Going into the project, I had only been exposed to natural sciences and data-driven research projects, more specifically those with numerical data that are analyzed using statistical software and significance tests. This preconception drastically changed throughout the project, as I learned about the use of qualitative methods such as literature reviews and examination of historical artifacts as forms of research. Even my project underwent a different form of research than the number-centered approach I was used to. My project involved a lot of writing, which was subject to feedback from other Community Research Fellows and my mentors who had a lot of experience working with high school students. The resource involved a design procedure so to speak, with the methodology including the actual writing of the resource and the results being the feedback from my mentors, other Pitt students, and high school students. Overall, it was the procedure of my project and the observation of how others conducted their projects that led to my now-enhanced understanding of research.
The most valuable thing that I gained from undertaking this research project was an acknowledgement and appreciation for all forms of research, including a better understanding of the numbers-based data research I was already familiar with. Teaching a subject increases your own understanding of that subject, so I gained a more thorough understanding of the procedure to properly use Big Data to make data-informed decisions (which are taking over the working world today) through writing how to follow to correct procedure. Additionally, my own Data Jam project that I conducted over the first half of the fellowship allowed me to observe the trouble spots within the procedure and put myself in the shoes of the students rather than just blindly writing about it. I also got to observe and appreciate the other forms of research out there, not just within my project but within other project, and how it can make a difference in transforming communities. Literature reviews, design processes, and interviews are all great examples of methods used to conduct qualitative research and synthesize new solutions to a complex research question.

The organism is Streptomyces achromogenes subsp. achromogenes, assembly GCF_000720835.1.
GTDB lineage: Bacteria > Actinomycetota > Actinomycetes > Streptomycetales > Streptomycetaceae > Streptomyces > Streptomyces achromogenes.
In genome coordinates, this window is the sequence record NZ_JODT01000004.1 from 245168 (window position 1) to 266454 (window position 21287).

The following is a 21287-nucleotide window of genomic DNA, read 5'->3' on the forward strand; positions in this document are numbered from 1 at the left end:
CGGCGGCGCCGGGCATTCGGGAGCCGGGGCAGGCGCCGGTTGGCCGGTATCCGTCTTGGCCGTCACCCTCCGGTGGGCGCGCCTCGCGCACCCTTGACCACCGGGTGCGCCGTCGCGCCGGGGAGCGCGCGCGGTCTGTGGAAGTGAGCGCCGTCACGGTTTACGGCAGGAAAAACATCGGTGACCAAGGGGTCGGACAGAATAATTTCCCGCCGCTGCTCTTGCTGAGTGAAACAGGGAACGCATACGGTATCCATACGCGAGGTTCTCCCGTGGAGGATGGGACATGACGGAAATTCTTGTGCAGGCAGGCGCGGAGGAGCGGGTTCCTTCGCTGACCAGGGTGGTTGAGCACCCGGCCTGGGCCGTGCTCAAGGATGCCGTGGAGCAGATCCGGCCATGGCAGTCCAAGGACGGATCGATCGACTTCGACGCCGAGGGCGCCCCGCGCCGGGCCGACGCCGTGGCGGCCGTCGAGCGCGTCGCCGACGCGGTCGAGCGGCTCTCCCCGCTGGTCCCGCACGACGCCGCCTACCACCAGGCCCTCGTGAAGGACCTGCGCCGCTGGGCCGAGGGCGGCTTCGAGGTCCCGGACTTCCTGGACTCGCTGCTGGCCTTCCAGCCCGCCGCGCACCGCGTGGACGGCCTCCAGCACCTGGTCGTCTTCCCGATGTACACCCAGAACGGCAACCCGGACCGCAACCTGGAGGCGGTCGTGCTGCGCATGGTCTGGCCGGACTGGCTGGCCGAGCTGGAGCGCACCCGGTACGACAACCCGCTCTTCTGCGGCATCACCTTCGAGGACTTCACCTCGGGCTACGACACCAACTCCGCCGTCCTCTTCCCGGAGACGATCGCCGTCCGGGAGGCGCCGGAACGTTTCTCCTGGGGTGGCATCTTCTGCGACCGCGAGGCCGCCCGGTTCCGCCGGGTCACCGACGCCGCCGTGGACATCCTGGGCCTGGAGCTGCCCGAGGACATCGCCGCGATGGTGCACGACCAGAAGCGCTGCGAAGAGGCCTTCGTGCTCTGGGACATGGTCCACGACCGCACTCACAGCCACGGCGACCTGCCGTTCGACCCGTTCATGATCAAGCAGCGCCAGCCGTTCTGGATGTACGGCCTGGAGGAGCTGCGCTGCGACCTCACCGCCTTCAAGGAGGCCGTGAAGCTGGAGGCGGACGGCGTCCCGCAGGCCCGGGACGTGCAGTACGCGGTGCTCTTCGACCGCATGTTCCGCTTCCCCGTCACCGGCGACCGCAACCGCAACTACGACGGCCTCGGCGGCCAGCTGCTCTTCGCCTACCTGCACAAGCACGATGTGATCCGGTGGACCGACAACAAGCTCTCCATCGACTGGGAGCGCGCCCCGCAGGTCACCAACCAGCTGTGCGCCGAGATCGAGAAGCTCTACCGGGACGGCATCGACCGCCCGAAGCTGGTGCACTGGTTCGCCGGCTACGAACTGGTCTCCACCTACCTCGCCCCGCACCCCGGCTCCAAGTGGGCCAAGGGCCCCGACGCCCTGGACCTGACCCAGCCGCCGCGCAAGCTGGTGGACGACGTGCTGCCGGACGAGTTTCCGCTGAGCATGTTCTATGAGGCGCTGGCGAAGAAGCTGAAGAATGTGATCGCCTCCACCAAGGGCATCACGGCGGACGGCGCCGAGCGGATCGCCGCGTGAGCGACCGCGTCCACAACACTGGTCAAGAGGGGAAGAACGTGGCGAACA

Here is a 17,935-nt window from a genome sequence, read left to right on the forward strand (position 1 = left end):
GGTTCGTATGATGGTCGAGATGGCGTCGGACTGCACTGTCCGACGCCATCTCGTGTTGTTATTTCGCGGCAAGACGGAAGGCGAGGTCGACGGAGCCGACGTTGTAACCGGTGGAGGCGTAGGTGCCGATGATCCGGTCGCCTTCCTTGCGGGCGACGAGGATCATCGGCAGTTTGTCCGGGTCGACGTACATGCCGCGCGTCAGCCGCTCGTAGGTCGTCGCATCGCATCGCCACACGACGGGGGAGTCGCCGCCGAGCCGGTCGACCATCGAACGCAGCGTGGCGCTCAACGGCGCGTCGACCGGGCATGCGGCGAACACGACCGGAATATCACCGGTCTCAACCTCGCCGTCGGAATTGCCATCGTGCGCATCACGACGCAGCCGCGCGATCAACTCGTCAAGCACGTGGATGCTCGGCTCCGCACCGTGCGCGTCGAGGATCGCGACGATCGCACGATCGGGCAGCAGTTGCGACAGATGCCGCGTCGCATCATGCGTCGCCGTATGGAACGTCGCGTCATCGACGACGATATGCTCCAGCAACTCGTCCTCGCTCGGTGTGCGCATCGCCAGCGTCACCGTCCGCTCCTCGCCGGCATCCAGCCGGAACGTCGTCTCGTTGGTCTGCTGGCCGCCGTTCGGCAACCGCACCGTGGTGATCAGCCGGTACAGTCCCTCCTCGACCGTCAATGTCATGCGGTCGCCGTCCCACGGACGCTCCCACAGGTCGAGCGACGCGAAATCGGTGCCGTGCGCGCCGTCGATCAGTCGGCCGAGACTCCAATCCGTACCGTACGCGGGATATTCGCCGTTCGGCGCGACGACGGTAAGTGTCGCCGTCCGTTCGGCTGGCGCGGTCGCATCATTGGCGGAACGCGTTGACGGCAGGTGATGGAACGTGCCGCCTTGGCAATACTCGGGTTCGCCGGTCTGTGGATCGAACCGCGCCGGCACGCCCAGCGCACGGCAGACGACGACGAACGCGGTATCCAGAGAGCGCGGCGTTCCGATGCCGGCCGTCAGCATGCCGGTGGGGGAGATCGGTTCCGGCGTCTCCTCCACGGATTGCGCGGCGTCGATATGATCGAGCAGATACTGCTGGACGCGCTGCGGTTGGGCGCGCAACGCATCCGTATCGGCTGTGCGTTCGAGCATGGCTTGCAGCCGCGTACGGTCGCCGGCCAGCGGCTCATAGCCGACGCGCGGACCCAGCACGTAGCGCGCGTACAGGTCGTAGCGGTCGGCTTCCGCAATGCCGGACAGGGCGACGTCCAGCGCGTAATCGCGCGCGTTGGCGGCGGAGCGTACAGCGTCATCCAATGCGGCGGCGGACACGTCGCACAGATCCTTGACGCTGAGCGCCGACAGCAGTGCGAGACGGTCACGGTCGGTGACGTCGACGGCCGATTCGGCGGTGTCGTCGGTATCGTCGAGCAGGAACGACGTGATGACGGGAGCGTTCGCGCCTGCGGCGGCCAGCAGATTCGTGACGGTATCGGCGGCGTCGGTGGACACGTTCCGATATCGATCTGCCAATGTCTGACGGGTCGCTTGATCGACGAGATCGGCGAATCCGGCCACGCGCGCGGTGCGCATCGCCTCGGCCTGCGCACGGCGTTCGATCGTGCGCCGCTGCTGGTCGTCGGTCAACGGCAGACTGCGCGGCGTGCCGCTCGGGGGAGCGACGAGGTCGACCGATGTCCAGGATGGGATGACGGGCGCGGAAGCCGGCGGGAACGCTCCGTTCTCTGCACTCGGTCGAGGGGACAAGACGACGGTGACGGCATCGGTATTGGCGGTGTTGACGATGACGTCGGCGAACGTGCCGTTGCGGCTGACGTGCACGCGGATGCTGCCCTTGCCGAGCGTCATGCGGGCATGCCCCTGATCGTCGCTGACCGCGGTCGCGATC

Within both parts of the project, I encountered time-consuming challenges that required some thinking and help from my mentors to get through. In the first part of my project, my greatest challenge was in preparing and finalizing data. I was not able to find sufficient data for a lot of the variables I wanted to use in my statistical analysis, so I had to use creative (yet plausible) methods to circumvent the spottiness of the data. With the help and approval of my mentors and colleagues, I was able to use some of my ideas and find better resources to fill in the data most accurately. In the second part of my project, the greatest challenge was simply getting the resource started. I had a lot to think about going in, from how to phrase the sentences and terms to where to place pictures. However, with help from my mentors and colleagues, I was able to get the ball rolling and the rest of the manual was written fairly smoothly.
I did not have any financial barriers in particular that this assistance helped me overcome, but I was certainly happy to receive some additional funds to put into my savings that I plan to use down the line.
For the next steps of my project, I hope to receive feedback from the high school students themselves, as we were not able to reach them during the summer when they were on vacation. Receiving this primary feedback will be invaluable to my manual, as I will truly get to understand what they most need and are looking for in this resource. Additionally, I hope to create a video along with Jackson Filosa, another CRF recipient, that highlights both of our summer projects and hopefully garners more attention to both. As the Data Jam begins to shift to a classroom-based approach, I hope to keep updating my project to best inspire students to create the best project that they can and perhaps follow a career in Data Science.